Important change regarding Medicaid secondary payer claim compliance

by | May 15, 2019

Important change regarding Medicaid secondary payer claim compliance

February 26, 2018
by Lavonya Chapman, Esq., R.N., C.M.S.P.

On February 9, 2018 President Trump signed into law a new budget deal. The new law also contained an important change regarding Medicaid Secondary Payer compliance.

What Optum had been anticipating
Optum Settlement Solutions had been anticipating an Oct 1, 2017 effective date for state Medicaid agencies to begin enforcing the Medicaid Secondary Payer Act enacted in Section 202(b) of the Bipartisan Budget Agreement of 2013, referred to as the “Murray-Ryan bill”. The act permitted state Medicaid agencies to recover all payments Medicaid made related to the underlying personal injury claim before settlement. The recovery was to occur regardless of whether the damages/injuries claimed were related to the medical component of damages within a personal injury settlement or third party settlement.

Practically speaking, each state Medicaid agency was entitled to recover proceeds from a personal injury settlement if the Medicaid paid for medical treatment related to the underlying accident, up to the total settlement amount if that was indeed what Medicaid had paid.  Had the federal law not been reversed, some Medicaid recipients may have been left with no money in their pockets after settlement in order for Medicaid to recover money spent.

What has changed overnight
Section 53102 of the Bipartisan Budget Act of 2018 fully repealed Medicaid’s expanded recovery rights regarding third party, personal injury settlements. The new legislation overturned what had been anticipated for several years.

The new budget permanently repealed the ability of Medicaid to recover up to the total settlement amount. Now Congress has restored the ability of Medicaid recipients to settle third party liability claims. In other words, the recent repeal allows Medicaid recipients to pursue and settle third‐party insurance claims without fear that all of the settlement proceeds will go towards repaying Medicaid.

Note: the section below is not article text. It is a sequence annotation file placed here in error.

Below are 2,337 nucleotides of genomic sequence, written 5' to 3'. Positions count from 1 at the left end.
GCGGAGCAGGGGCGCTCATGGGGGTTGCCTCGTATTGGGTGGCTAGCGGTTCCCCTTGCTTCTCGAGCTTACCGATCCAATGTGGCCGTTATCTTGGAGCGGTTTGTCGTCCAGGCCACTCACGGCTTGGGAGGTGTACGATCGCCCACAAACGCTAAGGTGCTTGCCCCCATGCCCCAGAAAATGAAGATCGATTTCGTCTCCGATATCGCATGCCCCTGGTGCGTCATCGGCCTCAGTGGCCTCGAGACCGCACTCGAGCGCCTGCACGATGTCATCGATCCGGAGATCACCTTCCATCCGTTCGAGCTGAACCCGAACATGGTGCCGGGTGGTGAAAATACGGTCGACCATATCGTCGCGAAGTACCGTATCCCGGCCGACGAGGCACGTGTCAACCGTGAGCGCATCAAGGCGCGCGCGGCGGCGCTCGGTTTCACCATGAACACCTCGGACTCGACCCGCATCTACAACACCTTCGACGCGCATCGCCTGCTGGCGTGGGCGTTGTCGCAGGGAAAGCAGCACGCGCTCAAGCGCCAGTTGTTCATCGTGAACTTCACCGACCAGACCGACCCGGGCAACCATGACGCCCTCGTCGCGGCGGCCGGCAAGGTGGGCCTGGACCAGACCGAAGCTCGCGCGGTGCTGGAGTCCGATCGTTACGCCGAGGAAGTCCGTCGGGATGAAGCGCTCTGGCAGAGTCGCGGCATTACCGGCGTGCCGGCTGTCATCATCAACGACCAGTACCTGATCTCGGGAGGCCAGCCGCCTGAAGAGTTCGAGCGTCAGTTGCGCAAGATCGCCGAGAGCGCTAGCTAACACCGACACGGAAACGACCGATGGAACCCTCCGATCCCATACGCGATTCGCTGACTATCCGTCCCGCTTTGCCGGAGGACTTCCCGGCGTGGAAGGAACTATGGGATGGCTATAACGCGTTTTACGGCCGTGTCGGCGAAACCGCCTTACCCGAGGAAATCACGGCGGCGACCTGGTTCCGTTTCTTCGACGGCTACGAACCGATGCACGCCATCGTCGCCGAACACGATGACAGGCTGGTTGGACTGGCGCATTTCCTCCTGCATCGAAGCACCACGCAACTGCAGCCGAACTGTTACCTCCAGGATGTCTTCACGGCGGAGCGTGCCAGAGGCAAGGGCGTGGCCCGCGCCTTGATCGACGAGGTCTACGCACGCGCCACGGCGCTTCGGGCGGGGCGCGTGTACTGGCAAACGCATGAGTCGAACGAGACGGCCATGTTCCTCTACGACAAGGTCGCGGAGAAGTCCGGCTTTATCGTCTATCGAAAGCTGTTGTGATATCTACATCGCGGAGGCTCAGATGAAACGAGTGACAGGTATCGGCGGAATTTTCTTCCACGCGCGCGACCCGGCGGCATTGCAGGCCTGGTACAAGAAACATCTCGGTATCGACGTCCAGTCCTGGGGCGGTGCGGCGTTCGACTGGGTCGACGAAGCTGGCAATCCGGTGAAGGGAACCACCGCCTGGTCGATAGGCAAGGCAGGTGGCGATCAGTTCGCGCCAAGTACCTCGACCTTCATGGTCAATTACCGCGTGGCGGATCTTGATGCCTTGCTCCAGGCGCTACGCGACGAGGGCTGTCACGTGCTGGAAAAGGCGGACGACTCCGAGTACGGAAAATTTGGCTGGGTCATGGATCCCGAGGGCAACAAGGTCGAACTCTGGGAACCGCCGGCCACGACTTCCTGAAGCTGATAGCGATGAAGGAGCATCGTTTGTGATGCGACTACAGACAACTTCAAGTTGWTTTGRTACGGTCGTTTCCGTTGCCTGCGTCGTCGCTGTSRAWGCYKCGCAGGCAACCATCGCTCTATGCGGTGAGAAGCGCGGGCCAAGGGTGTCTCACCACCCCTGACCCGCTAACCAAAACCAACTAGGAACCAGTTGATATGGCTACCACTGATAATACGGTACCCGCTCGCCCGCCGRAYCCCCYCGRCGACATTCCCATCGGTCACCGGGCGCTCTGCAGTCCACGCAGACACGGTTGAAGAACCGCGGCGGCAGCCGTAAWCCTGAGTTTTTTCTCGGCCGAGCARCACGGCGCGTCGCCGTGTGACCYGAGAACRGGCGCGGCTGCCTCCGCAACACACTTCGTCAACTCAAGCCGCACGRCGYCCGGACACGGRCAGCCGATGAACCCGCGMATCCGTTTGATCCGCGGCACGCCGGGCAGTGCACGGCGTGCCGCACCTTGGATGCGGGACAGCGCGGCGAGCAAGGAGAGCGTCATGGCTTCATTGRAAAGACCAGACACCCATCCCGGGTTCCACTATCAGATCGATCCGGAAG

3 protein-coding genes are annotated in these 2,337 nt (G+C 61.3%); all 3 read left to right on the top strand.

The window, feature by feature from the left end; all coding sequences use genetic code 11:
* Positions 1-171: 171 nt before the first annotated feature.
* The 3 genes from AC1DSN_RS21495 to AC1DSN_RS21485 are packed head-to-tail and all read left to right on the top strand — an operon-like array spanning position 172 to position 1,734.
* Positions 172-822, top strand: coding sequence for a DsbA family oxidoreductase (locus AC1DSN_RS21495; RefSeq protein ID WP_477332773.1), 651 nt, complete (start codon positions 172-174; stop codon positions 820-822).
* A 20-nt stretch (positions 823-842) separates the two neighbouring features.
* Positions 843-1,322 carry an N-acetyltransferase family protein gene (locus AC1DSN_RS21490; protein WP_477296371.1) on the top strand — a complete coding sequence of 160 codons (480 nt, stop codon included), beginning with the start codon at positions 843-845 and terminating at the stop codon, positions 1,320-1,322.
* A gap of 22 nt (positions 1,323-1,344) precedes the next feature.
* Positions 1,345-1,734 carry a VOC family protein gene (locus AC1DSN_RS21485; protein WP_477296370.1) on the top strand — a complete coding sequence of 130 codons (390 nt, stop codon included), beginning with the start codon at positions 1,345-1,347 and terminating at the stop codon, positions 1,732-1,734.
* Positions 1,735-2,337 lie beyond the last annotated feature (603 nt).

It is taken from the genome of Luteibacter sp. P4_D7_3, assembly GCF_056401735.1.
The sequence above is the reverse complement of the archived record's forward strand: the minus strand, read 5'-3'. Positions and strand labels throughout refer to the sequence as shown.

What this means for the claim handler 
Liability insurers and claim handlers are not totally off the hook. Medicaid still has recovery rights in third party liability settlements and Medicaid will still be permitted to recover some of their payments via third party liability units within each state Medicaid agencies. However, the new legislation will improve the ability to settle the claim and removes the need to pay higher settlement amounts because the claim involves a Medicaid recipient.

Claim handlers will still receive notices from Medicaid reminding you not to settle without contacting Medicaid for their recovery demand. However, these rights will be limited based upon the agreement of the parties as to how funds are allocated under the settlement.

Who deserves credit
We applaud the Finance Committee Chairman, Orrin Hatch, Senator Rob Portman, as well as the House Energy and Commerce Health Subcommittee Chairman Michael Burgess, and the House and Senate leaders, who have been worked over the last several years to eliminate this provision. The Medicare Advocacy Recovery Coalition (MARC) has been pressing for a reversal for several years. Our thanks to the MARC Chairman, Greg McKenna for staying behind this effort.

What Optum can do for you
If you have a claim you would like to settle and are not sure the claimant is a Medicaid recipient, Optum can contact the state Medicaid liability recovery unit and provide them notice of the pending settlement and request an itemization of payments Medicaid has made pertaining to the underlying claim.

If you have a Medicaid demand seeking recovery of medical expenses related to the personal injury claim that includes unrelated treatment for pre-existing or co-morbid conditions, Optum can dispute and negotiate the amount you owe Medicaid.

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